Little Marais Inn: A Beacon of Charm and Elegance

If it wasn’t for a sign announcing that you’ve arrived in Little Marais, you may just zip through this little resort town on Highway 61. Scandinavian fishermen settled in the sleepy town during the late 1880s, but by the 1920s tourists began motoring their way up the north shore--looking for accommodations as they went. Small resorts and gas stations popped up along the route.

Originally built as a rustic log store, the Little Marais Store was a popular stop for basic provisions. It was transformed twice after that. First into a grocery store and gas station with small rooms for travelers looking for a good night’s sleep, and later the rustic log exterior was covered with lovely white clapboard that completely transformed the overall mood of the place. Inside, an elegant dining room was added and the guest rooms were reimagined so they all had a refined style and a spectacular view of the lake. It was renamed the Little Marais Lodge and Store.


The white clapboard building with its charming green shutters soon became a popular destination for couples on their honeymoon. The sophisticated structure stood out among the rustic accommodations that populated the North Shore at that time. Inside, antique lamps cast a warm glow in each room and historic maps hung on the walls.  An abundance of windows, white paneled walls, beamed ceilings, and cool lake breezes gave the lodge a light, airy feel. The gabled roof added gentle sophistication of the exterior.

Many tourists would make the trip from Duluth just to dine in the lodge’s Colonial Dining Room. Elegant meals were served on crisp linens and tables were decorated with fragrant flowers from the lodge’s garden. Each meal was served with the finest silverware on Haviland china. It was a grand experience not soon forgotten by those who enjoyed the hospitality.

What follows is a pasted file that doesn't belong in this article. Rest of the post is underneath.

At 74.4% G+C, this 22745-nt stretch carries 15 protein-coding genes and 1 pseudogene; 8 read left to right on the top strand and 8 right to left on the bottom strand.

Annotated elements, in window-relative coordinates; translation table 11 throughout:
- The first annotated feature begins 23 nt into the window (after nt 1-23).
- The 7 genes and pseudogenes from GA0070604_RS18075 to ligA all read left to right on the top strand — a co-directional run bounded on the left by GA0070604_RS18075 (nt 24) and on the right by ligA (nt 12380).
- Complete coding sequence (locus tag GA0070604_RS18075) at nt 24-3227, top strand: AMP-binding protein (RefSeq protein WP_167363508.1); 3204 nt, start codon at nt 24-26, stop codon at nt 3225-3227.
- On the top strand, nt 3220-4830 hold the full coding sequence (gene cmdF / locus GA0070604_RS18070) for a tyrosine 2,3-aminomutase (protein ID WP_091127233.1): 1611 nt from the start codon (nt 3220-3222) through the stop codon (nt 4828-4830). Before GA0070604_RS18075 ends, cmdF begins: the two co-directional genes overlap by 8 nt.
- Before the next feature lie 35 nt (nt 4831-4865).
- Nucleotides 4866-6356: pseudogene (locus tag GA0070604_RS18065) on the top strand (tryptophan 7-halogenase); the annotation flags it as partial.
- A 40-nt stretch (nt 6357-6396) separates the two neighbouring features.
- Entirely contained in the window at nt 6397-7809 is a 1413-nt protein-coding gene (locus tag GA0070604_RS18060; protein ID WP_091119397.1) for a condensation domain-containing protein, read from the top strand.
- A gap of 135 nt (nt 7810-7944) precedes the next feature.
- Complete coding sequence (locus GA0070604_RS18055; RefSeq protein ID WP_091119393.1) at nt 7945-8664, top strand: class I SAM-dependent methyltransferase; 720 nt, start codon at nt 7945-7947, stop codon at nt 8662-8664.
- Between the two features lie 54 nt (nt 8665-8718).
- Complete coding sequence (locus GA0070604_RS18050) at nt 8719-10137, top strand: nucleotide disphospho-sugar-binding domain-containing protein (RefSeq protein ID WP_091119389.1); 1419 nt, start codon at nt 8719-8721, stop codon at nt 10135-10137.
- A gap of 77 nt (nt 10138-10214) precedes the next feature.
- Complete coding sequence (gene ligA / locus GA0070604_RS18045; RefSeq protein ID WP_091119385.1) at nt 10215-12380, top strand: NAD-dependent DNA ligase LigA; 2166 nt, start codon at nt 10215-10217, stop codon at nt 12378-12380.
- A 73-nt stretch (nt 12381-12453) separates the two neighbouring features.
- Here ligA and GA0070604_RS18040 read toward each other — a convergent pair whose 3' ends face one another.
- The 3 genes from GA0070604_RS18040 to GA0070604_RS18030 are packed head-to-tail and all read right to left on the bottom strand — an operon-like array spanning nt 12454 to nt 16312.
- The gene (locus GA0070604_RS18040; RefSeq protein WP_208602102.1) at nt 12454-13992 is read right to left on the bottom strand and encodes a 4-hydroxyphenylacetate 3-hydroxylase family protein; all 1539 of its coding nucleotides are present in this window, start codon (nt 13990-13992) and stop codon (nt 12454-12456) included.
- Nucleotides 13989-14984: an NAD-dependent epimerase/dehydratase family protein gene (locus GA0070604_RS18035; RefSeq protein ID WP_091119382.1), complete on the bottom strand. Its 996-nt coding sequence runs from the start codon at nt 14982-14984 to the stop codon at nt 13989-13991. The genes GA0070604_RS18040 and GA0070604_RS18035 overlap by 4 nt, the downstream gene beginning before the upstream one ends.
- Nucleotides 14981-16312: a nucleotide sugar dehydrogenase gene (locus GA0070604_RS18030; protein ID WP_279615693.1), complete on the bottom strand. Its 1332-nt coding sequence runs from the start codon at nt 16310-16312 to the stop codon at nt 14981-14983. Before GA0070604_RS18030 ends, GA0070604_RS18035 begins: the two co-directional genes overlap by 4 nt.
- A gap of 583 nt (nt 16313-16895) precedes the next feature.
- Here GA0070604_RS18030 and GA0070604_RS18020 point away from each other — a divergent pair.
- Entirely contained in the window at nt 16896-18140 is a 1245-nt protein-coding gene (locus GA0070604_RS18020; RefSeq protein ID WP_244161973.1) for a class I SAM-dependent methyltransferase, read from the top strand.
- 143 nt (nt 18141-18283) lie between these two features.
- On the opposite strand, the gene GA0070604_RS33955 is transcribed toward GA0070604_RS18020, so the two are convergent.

The Little Marais Lodge, colloquially known as the Little Marais Inn, and the Colonial Dining Room closed its doors in 1973. 

Today, the inn still stands defiantly, but in a sad state of disrepair. People like me often stop by the gift shop next to the dilapidated inn to inquire about the building’s history and look at old photos of its past. Judging by the number of people who stop to snap a photo or wonder about this relic from the past, there is a keen interest in its history, but there has been no attempt to restore the old inn since 2001 when it was.

At the time this article was originally published, the land the lodge stands on is for sale as I write this. Perhaps the final chapter hasn’t been written for the Little Marais Inn after all. (MLS#: 159001 $597,000)

Update: The Little Marais Inn was razed in November 2017. Thank you to Jim Ericson for providing the last three photos in the gallery below that show how the site of the inn looks in December 2017. 

More photos:

Little Marais Lodge, State Historic Preservation Office, Minnesota Historical Society, St. Paul.
"Vacation Days: A Complete Guide to the Hotels, Resorts, and Vacation Places in Minnesota”. 
The Publicity Bureau--Minneapolis Civic & Commerce Association.
Wurzer, Cathy. Tales of the Road: Highway 61. 2008.